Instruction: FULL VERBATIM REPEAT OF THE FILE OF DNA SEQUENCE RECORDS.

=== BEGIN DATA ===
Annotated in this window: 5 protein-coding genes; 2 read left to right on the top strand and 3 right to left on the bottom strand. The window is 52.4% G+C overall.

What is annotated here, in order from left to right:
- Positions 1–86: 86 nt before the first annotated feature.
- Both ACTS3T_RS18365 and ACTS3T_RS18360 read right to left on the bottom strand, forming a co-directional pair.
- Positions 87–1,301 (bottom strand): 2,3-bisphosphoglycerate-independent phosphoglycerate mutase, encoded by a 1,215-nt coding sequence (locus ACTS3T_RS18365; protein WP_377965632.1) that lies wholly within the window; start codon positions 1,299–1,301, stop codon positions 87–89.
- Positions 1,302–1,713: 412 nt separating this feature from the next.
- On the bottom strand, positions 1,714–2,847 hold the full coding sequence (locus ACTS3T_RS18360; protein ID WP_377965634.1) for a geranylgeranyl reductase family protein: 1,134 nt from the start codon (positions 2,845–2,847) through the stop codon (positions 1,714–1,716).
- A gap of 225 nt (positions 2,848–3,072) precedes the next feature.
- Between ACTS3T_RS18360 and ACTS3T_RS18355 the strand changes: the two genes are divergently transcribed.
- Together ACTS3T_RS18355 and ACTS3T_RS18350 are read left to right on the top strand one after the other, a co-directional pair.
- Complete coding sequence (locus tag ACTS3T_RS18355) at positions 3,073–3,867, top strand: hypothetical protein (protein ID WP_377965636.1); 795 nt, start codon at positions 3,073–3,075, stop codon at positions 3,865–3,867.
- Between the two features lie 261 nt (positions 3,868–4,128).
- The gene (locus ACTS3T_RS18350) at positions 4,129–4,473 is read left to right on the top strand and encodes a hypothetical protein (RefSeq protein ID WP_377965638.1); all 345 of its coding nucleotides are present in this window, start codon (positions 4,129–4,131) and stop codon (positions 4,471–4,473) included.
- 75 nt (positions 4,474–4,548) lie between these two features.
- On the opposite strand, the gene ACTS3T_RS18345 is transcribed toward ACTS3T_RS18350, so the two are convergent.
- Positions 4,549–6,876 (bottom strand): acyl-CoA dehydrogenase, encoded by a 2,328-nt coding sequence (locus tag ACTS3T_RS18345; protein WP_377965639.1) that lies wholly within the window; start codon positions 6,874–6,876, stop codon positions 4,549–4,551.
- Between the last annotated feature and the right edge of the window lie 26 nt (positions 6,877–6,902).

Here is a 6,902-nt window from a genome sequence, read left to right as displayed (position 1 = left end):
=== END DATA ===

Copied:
Annotated in this window: 5 protein-coding genes; 2 read left to right on the top strand and 3 right to left on the bottom strand. The window is 52.4% G+C overall.

What is annotated here, in order from left to right:
- Positions 1–86: 86 nt before the first annotated feature.
- Both ACTS3T_RS18365 and ACTS3T_RS18360 read right to left on the bottom strand, forming a co-directional pair.
- Positions 87–1,301 (bottom strand): 2,3-bisphosphoglycerate-independent phosphoglycerate mutase, encoded by a 1,215-nt coding sequence (locus ACTS3T_RS18365; protein WP_377965632.1) that lies wholly within the window; start codon positions 1,299–1,301, stop codon positions 87–89.
- Positions 1,302–1,713: 412 nt separating this feature from the next.
- On the bottom strand, positions 1,714–2,847 hold the full coding sequence (locus ACTS3T_RS18360; protein ID WP_377965634.1) for a geranylgeranyl reductase family protein: 1,134 nt from the start codon (positions 2,845–2,847) through the stop codon (positions 1,714–1,716).
- A gap of 225 nt (positions 2,848–3,072) precedes the next feature.
- Between ACTS3T_RS18360 and ACTS3T_RS18355 the strand changes: the two genes are divergently transcribed.
- Together ACTS3T_RS18355 and ACTS3T_RS18350 are read left to right on the top strand one after the other, a co-directional pair.
- Complete coding sequence (locus tag ACTS3T_RS18355) at positions 3,073–3,867, top strand: hypothetical protein (protein ID WP_377965636.1); 795 nt, start codon at positions 3,073–3,075, stop codon at positions 3,865–3,867.
- Between the two features lie 261 nt (positions 3,868–4,128).
- The gene (locus ACTS3T_RS18350) at positions 4,129–4,473 is read left to right on the top strand and encodes a hypothetical protein (RefSeq protein ID WP_377965638.1); all 345 of its coding nucleotides are present in this window, start codon (positions 4,129–4,131) and stop codon (positions 4,471–4,473) included.
- 75 nt (positions 4,474–4,548) lie between these two features.
- On the opposite strand, the gene ACTS3T_RS18345 is transcribed toward ACTS3T_RS18350, so the two are convergent.
- Positions 4,549–6,876 (bottom strand): acyl-CoA dehydrogenase, encoded by a 2,328-nt coding sequence (locus tag ACTS3T_RS18345; protein WP_377965639.1) that lies wholly within the window; start codon positions 6,874–6,876, stop codon positions 4,549–4,551.
- Between the last annotated feature and the right edge of the window lie 26 nt (positions 6,877–6,902).

Here is a 6,902-nt window from a genome sequence, read left to right as displayed (position 1 = left end):